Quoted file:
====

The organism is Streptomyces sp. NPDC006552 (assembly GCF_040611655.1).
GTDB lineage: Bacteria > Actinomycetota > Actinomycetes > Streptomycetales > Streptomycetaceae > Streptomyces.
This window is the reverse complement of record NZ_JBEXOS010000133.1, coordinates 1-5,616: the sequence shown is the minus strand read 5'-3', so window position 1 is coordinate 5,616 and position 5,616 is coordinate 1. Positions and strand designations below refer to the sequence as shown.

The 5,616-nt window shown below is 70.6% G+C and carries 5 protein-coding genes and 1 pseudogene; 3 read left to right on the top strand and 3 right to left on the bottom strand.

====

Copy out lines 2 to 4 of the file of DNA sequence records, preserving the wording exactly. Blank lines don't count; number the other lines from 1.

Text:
GTDB lineage: Bacteria > Actinomycetota > Actinomycetes > Streptomycetales > Streptomycetaceae > Streptomyces.
This window is the reverse complement of record NZ_JBEXOS010000133.1, coordinates 1-5,616: the sequence shown is the minus strand read 5'-3', so window position 1 is coordinate 5,616 and position 5,616 is coordinate 1. Positions and strand designations below refer to the sequence as shown.

The 5,616-nt window shown below is 70.6% G+C and carries 5 protein-coding genes and 1 pseudogene; 3 read left to right on the top strand and 3 right to left on the bottom strand.